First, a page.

Fact Sheets And Publications

Browse available resources.
You have questions. We have answers!
Contact UD Extension staff.
Read our latest accomplishments!
Find out how YOU can get involved!
Hands-on experiential learning for UD undergrads!
Submit a sample today.
Analyses to help manage your land.
Chat with a DE Master Gardener.
Protect your family, friends and community.
Protect your flock.

Self-Esteem Grows With Realistic Expectations


Our children’s self-esteem often depends on how they think they “measure up” to what people expect.

When expectations are realistic, it is easy for a child to experience success and feel personally valuable. On the other hand, when expectations are too high or too rigid, parents often express disappointment in their child’s actions. As disappointments mount up, they begin to eat away at a child’s view of his own value and his self-esteem begins to diminish.

How do I know if my expectations are realistic?

Start by checking your expectations with the basic facts of child development. Learn in a general way what children of a certain age are like. Learn about your child’s current stage of development. By comparing your expectations with these general facts, try to determine if your goals are generally within reason. Then, recognizing that no child is “in general” or “average,” check to see that you have adjusted your expectations to suit the needs, interests and environment of your child.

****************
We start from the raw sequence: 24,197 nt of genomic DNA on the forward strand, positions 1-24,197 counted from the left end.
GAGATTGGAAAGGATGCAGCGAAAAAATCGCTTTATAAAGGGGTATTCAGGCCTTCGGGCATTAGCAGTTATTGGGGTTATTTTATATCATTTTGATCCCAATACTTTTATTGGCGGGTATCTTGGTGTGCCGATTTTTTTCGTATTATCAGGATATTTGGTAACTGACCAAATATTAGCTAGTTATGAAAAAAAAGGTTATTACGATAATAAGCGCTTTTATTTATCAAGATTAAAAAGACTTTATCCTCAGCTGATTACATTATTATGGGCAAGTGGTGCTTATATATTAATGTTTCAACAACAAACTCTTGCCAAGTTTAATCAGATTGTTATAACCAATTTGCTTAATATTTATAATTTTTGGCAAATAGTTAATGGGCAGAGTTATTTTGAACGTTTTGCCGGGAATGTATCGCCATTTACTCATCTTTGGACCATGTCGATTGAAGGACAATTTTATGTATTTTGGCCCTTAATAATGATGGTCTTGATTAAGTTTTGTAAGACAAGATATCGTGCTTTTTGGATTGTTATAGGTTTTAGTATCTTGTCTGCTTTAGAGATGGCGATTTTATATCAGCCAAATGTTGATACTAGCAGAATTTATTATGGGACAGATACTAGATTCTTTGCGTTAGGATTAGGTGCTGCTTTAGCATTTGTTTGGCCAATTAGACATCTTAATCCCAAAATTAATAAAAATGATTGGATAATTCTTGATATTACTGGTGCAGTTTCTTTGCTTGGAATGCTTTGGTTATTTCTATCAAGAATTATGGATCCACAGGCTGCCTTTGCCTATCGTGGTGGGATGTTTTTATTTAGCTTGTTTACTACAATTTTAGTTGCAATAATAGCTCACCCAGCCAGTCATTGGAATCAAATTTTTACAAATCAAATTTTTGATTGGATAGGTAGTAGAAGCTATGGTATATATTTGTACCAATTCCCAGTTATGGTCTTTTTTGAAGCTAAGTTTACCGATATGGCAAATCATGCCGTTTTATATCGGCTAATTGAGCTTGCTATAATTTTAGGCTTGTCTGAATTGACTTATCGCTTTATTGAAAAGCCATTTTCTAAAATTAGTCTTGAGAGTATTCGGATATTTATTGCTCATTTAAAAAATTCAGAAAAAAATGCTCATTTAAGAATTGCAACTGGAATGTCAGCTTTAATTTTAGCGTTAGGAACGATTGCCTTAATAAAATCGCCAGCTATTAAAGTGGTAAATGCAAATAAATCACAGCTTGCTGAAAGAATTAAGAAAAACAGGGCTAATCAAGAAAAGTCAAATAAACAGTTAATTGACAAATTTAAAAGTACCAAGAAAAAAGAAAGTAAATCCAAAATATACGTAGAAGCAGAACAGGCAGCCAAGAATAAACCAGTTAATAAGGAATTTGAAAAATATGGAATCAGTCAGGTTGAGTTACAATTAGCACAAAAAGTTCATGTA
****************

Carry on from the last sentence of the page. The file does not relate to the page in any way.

• Are you setting appropriate standards of achievement?
  • Does your child understand how you want her to behave?
  • Do you have realistic, clear rules for behavior?
  • Does your child understand the rules?

Run a Check on Your Current Expectations 

Ask yourself these questions.

  • Why do I have this expectation?
  • Where did it come from?
  • Is it based on my wishes or my child’s needs?
  • Does it realistically fit this particular child...at this age...with her temperament and background?
  • What purpose does it serve?
  • Am I being fair?

Weed out the expectations that have no meaning for your child at his or her stage of development.

Your child’s self-esteem: Its importance

Like most parents, we want to help our children achieve the goals and dreams which we have for them — and which they have for themselves. If a child has high self-esteem, her chances of attaining her goals in life are increased. Let’s consider more closely, then, the why and how of self-esteem...Why is self -esteem so important? How can parents assess children’s feelings about themselves?

Exactly what is self-esteem? Is it really so important?

In simple words, self-esteem is composed of the thoughts, the feelings, and the ideas that a person has about himself. It is his overall judgment of himself. It is how much he likes, accepts and respects himself. In one way or another most of the things a child or an adult does are directly related to his feelings about himself. The friends he chooses, his creativity, his achievement, his basic personality — all are affected by his concept of himself.

Strong self-esteem is not only the foundation of sound mental health, but it is also important in charting a successful and happy life. Building a good self image in our children is one of the most important jobs we do as parents.

Self-esteem is learned. It can be changed.

We are not born with high or low self- esteem. Instead our feelings about ourselves are learned from birth and continue over our lifetime. Our feelings are constantly revised upward or downward throughout life by the results of each additional experience.

High self-esteem is possible for any person. It is not linked to a family’s wealth, education, social class, having mom at home, or to dad’s occupation. What is important is the quality of the relationship that exists between a child and those who are
important in her life.